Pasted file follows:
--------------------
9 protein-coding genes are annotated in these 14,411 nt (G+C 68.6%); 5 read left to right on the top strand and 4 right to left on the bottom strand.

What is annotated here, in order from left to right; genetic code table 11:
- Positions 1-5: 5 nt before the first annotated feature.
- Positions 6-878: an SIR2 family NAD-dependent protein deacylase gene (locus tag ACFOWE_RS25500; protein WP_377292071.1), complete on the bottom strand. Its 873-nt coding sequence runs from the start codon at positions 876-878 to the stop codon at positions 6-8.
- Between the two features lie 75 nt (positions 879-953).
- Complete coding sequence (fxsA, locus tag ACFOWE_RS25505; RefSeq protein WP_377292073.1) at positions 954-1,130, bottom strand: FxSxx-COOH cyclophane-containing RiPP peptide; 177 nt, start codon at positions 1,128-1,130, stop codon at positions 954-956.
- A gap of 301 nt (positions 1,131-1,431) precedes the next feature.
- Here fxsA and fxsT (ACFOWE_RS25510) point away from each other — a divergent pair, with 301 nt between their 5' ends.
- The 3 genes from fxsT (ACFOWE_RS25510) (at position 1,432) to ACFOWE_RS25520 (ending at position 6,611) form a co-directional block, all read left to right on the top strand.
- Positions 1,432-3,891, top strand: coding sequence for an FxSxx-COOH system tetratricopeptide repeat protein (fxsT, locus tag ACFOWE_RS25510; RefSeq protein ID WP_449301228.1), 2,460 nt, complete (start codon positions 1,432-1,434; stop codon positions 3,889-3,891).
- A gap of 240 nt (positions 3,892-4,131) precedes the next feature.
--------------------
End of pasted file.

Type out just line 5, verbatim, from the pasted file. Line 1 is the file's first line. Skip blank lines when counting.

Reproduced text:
- Between the two features lie 75 nt (positions 879-953).